Natasha Flue

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since Dec 20, 2016
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Recent posts by Natasha Flue

Well, as it turns out, I threw the seeds in the ground to see what happened.

I have live plants! I planted all of the peas on October 15. I planted Tall Telephone (pole) and Maestro (bush). We had an early hard cold in October and when I checked on them October 30th, they were just germinating but I expected them all to die.

We had a cold of 6 degrees with snow cover over thanksgiving

I checked them December 31st and Maestro is alive! The Tall Telephone are completely gone but here's a picture of Maestro. We'll see if they survive current weather, which is teens with windchill down to 0 or negative without snow cover.

1 month ago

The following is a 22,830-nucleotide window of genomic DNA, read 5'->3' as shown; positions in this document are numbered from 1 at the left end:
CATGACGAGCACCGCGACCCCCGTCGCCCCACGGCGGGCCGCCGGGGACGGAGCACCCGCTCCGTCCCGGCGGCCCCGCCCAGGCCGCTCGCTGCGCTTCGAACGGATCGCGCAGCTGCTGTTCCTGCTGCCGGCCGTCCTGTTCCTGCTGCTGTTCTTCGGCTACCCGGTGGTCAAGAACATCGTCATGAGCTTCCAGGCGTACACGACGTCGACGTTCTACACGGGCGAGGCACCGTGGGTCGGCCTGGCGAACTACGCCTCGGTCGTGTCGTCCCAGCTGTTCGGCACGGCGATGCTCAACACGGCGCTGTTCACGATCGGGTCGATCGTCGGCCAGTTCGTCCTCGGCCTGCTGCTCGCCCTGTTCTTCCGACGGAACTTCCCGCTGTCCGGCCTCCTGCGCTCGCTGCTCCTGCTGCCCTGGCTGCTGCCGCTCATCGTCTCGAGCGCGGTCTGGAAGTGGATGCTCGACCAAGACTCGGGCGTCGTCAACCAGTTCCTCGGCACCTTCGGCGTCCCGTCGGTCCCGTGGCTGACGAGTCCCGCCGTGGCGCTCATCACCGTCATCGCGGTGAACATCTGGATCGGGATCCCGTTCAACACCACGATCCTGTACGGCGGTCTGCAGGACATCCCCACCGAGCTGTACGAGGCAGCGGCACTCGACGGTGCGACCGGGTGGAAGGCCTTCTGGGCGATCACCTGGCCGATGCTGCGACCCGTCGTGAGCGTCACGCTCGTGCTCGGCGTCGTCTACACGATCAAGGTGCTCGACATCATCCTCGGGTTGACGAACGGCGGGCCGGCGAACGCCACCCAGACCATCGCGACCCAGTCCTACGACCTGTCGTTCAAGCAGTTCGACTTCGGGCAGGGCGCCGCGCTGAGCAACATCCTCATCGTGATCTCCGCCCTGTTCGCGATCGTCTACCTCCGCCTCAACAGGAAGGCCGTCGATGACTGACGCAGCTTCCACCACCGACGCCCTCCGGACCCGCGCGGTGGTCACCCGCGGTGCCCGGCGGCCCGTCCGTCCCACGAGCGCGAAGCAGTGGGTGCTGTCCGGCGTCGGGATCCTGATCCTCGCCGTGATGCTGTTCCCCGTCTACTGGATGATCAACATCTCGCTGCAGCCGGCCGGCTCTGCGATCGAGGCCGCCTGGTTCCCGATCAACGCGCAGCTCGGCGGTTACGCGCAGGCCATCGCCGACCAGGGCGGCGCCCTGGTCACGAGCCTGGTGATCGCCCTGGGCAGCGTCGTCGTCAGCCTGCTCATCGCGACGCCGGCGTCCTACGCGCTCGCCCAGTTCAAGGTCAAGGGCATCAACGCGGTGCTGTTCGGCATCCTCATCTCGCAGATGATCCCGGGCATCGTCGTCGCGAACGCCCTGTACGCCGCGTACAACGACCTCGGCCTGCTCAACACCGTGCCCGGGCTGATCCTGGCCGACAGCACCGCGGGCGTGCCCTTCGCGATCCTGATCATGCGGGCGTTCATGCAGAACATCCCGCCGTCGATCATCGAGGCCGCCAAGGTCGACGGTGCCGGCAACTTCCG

I'll be attending this seed swap. I am especially looking for collaborators in areas where blights vigorously attack tomatoes.

I'm attending that conference and seed swap! My work is paying for me to attend the whole conference as professional development as long as I help my boss with her talk on Saturday.

I'm excited as this will be my first in person seed swap!

I'd be willing to grow out some tomatoes, I grow in Northeastern PA at my parents farm. Every couple of years, a bad strain of late blight comes through and wipes out everyone's tomatoes so it's probably present in the better years. They might be neglected a bit as I get down there every other weekend or so to work on my field. I also haven't done a ton of selection breeding other than selecting the earliest/largest fruit/beans/crop/etc for seed saving.
If you've got larger things, often liquor stores will let you take the cardboard boxes that the bottles come in. They are very sturdy and generally pretty clean. I've also used them while moving for books!
1 month ago

My friend works with horses, I may be able to get some but then yes I’m not sure if I’ll be able to break it down... Is poultry much preferable? From what I read P seems to be higher (our P is pretty low).